Disability and the Transformation of Memory
My disability was sudden, violent and happened two weeks into my 23rd year. After a car accident on an Atlanta freeway in September 2012, I was forced to embrace a new life — less three limbs and dependent on a wheelchair.
The memories from my 23 years without disability were quite precious. They involved girlfriends and love, selfies before the selfie stick, adventure, sport, confidence and a sense of possibility that I never expected to return. My memories of that time long gone brought new meaning to the phrase “the good ol’ days.” I clung to them. They were remnants of the identity I hoped to save.
About a year into my disability, I began to travel, forcing myself out into a world that had become less friendly (to me). I wanted to create new experiences to be proud of, and forge a new path to happiness. From my travels came a wheelchair travel blog, wherein I share tips on overcoming barriers to access, all around the world.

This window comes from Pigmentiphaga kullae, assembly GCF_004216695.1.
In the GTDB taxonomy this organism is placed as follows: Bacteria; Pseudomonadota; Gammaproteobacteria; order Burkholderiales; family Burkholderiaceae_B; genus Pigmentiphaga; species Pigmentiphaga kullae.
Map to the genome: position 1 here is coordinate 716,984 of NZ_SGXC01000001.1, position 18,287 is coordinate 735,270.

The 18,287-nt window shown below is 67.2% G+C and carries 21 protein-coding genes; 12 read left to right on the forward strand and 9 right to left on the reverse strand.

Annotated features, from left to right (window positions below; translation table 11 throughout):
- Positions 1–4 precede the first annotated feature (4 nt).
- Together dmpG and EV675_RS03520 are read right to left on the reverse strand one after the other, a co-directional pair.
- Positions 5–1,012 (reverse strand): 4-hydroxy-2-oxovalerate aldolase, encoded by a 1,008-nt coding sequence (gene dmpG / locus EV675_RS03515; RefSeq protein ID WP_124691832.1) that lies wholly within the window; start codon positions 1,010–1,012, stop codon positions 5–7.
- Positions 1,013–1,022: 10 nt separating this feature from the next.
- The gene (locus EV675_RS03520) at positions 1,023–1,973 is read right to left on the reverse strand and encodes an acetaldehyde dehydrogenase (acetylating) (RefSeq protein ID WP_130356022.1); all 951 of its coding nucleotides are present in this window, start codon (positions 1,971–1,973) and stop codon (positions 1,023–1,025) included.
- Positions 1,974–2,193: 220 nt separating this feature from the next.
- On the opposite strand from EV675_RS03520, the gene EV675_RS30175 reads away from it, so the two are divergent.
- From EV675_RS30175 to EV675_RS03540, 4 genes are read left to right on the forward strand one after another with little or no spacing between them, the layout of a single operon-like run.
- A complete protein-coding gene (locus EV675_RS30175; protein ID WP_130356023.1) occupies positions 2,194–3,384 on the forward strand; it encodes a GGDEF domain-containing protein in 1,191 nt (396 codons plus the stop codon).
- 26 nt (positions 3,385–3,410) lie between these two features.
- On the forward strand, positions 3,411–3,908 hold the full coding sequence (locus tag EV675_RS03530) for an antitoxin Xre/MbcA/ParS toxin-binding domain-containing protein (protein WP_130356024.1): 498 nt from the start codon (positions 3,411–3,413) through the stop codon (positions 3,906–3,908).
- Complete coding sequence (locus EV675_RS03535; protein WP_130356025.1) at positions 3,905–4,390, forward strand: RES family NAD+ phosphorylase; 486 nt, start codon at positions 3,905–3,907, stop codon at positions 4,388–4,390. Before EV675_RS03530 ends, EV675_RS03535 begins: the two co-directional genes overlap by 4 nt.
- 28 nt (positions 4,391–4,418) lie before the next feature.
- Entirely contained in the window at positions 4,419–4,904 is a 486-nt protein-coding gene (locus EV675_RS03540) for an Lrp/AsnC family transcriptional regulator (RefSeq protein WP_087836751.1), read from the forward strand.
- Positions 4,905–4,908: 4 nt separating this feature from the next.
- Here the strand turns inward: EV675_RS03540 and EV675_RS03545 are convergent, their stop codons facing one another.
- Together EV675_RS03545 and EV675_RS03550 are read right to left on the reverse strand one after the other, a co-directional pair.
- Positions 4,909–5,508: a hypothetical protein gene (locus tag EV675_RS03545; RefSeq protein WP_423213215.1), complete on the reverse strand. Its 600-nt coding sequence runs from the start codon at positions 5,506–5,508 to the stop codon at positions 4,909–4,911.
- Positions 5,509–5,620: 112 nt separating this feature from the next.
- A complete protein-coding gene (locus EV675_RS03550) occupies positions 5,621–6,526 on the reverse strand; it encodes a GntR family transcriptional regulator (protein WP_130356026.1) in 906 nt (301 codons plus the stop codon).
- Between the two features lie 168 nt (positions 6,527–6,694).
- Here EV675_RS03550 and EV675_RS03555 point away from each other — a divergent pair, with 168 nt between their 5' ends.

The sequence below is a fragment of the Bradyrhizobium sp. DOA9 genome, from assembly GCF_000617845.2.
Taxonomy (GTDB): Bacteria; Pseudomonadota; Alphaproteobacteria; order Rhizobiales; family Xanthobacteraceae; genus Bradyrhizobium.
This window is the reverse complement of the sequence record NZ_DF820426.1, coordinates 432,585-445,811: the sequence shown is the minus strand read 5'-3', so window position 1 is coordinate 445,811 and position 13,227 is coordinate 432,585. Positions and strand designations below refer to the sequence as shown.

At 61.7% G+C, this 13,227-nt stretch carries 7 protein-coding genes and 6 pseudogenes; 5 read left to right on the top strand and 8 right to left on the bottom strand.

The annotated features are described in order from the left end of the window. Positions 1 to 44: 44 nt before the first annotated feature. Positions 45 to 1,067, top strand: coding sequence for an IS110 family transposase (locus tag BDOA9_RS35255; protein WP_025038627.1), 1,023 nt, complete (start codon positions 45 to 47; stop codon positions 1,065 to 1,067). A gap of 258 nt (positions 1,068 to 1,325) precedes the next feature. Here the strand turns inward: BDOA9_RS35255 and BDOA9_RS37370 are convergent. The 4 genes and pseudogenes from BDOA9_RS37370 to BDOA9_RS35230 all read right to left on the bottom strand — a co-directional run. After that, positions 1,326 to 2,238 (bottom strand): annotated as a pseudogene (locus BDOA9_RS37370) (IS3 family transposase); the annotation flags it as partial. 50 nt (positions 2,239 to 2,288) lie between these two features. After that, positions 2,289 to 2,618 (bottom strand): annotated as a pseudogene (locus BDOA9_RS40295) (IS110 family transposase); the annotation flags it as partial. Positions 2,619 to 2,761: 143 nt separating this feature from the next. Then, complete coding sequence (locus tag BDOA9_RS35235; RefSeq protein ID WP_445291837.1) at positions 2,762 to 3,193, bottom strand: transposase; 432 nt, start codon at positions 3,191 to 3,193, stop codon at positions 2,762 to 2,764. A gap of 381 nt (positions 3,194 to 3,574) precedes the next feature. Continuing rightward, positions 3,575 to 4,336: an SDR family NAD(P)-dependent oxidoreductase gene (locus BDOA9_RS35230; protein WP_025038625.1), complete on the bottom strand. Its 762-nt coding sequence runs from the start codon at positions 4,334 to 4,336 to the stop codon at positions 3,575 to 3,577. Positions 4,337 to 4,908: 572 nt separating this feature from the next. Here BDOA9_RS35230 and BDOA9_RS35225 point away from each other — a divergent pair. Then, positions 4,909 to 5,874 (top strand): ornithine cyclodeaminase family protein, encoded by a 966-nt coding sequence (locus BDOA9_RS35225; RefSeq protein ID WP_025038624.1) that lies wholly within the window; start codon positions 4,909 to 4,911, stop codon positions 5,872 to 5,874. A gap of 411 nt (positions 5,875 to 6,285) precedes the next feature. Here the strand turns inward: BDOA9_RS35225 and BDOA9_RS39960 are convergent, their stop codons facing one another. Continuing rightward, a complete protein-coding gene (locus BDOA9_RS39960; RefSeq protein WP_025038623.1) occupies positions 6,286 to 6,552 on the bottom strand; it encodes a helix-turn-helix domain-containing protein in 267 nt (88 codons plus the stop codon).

In spite of all the progress I have made, I flip through the scrapbook of memory from my past life often. I’m still struggling to fully discover my new identity, and thinking back to the times when I was most happy offers comfort.
That scrapbook of my own memory has been altered, though. It is full of eraser marks and fresh doodles. It has been transformed by my disability. Let me explain.
The mind is a powerful tool, constantly searching for new ways to adapt and overcome the challenges of life. Now, when recalling past events, I struggle to remember myself walking. My mind has reimagined my past to include a wheelchair, plotting how I might have lived that life with a disability. Memories of football and baseball games, bar happy hours, parties, late-night food runs, dinner dates, walks through the park — I remember all of these from the perspective of being seated in a wheelchair.
As I have been working to show others that life (and travel!) is still possible with disabilities, my mind has done that same work for me. And, even though all those experiences I had at university weren’t achieved in a wheelchair, I’m starting to accept that they could have been. Instead of looking to the past for comfort, I now look to the future with hope.
This transformation of memory has helped me to realize that the dreams I thought were lost are now within reach, just across the horizon. That is the greatest comfort of all.